Among those convicted in the exhaustive trial -- in which over 300 eyewitnesses, victims, doctors, police and forensic experts testified -- were a former state minister with the opposition Bharatiya Janata Party, or BJP, on charges of murder and criminal conspiracy.

"This is unprecedented," said R.B. Sreekumar, a senior police officer at the time of the riots who has since retired. "Not only have we seen people convicted who actually did the violence, but those who incited and motivated people, like the former lawmaker."

The decision by a special court in the Gujarat capital of Ahmedabad is a blow to Gujarat Chief Minister Narendra Modi, seen as a possible future BJP candidate for prime minister. Gujarat authorities have been accused of standing by while the violence unfolded. Eyewitnesses say Modi discouraged police from intervening; he has long denied any wrongdoing.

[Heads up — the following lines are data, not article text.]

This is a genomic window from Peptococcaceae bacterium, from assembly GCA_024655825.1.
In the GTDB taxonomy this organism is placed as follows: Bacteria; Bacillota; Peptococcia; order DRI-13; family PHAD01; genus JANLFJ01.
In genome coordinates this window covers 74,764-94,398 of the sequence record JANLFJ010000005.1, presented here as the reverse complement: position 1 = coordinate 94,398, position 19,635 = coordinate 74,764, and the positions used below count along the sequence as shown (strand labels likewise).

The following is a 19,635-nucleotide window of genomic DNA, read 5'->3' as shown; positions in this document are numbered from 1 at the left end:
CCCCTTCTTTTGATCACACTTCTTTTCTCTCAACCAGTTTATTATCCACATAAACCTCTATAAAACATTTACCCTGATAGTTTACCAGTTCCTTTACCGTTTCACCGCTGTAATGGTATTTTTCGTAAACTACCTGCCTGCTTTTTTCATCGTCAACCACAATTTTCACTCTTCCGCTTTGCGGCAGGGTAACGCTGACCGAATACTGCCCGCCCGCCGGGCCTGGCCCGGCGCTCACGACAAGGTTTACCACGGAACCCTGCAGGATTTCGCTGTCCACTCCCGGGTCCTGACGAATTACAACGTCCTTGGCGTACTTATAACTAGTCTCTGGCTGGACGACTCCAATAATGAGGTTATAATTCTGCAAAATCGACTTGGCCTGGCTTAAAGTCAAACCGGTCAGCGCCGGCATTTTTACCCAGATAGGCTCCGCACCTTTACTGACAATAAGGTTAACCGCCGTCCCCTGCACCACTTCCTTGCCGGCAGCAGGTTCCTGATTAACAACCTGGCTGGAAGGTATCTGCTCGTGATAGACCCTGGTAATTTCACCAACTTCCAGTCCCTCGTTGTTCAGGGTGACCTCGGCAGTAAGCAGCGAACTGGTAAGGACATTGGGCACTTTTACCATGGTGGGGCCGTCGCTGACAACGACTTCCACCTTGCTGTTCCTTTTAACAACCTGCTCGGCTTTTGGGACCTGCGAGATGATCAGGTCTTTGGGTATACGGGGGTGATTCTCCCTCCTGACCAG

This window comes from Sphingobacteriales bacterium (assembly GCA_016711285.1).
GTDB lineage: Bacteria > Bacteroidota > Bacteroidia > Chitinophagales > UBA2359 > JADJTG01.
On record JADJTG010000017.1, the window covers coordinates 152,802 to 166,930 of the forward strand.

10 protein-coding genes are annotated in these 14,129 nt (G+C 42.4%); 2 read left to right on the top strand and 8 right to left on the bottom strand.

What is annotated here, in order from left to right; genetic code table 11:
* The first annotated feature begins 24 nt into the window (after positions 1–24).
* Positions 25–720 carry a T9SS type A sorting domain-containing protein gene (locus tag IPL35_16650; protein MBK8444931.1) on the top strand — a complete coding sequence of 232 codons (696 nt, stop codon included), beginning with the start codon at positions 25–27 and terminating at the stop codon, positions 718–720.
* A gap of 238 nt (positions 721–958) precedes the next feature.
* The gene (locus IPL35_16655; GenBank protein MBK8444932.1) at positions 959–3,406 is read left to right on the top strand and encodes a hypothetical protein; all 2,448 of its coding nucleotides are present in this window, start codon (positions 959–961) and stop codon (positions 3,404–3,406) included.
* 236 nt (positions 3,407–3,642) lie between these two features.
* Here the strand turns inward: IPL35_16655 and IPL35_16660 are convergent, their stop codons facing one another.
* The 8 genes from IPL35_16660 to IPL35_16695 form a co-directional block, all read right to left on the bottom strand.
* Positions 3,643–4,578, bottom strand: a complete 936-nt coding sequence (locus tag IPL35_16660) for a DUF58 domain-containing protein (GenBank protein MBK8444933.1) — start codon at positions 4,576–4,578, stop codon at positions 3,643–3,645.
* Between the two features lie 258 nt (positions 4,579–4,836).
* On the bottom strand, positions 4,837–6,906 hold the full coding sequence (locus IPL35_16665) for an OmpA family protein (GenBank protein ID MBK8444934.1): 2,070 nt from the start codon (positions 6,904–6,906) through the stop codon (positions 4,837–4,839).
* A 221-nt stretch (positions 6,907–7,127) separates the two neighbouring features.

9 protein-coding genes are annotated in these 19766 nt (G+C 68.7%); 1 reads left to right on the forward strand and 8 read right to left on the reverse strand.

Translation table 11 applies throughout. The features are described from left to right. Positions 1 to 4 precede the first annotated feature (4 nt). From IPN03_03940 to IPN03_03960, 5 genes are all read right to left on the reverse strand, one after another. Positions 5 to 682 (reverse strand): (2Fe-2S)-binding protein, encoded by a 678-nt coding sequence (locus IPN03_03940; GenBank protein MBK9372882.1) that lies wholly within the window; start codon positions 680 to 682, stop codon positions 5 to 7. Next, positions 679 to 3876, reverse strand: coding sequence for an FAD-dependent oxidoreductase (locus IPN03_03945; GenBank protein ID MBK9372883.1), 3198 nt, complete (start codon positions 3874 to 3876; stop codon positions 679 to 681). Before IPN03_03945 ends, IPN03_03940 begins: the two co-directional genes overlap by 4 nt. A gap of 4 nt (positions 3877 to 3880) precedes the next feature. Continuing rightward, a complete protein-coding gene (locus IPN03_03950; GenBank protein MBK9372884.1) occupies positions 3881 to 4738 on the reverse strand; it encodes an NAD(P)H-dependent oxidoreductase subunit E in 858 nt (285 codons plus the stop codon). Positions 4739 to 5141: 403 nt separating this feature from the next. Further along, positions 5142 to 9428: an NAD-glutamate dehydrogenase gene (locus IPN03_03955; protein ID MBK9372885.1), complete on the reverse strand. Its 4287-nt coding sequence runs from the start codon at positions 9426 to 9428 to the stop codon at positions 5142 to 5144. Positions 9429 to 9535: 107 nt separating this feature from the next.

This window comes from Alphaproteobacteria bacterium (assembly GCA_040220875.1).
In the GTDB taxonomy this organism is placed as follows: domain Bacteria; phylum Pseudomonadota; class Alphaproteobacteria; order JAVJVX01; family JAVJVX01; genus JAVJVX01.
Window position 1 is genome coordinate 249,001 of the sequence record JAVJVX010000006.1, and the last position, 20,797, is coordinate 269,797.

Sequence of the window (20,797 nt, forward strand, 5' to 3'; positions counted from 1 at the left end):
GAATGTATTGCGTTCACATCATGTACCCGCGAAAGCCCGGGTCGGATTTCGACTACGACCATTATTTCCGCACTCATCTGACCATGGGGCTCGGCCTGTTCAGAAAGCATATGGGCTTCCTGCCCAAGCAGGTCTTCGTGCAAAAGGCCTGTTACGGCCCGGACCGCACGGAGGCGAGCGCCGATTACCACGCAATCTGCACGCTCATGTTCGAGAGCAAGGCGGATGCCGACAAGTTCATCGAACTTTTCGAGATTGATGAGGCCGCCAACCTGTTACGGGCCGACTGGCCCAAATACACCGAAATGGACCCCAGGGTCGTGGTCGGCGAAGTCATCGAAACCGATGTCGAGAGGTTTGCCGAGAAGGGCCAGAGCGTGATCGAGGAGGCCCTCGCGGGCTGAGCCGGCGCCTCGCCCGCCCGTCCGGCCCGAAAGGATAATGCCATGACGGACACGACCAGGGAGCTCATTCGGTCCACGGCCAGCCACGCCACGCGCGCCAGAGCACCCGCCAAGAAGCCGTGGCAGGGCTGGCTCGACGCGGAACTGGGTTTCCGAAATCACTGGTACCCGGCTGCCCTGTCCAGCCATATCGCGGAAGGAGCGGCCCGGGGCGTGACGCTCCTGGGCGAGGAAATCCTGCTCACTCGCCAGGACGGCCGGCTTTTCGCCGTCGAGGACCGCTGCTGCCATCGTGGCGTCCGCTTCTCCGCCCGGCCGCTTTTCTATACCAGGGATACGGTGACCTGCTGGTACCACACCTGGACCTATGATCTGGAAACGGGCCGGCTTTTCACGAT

The BJP sought to distance itself from the verdict Wednesday. "We don't support any violence," said spokesman Prakash Javadekar. "But this is the first court decision, and there is a legal procedure in place."

Others expressed hope the judgment would help heal deep social wounds. "On the whole, this is a very great thing," Sreekumar said. "It shows that both Hindu and Muslim militants can't escape. With these convictions, hopefully it will help prevent riots in the future."

Italy Prime Minister Mario Monti faces growing pressure over debt

Norwegian leader apologizes for poor police response to massacre

Russia's Putin lives like a "galley slave" with jets, yachts, limos, report says

-- Mark Magnier

Photo: A convict consoles his son while being taken to prison after the court verdict in a 2002 religious violence case in Ahmadabad, India, on Wednesday. Credit: Associated Press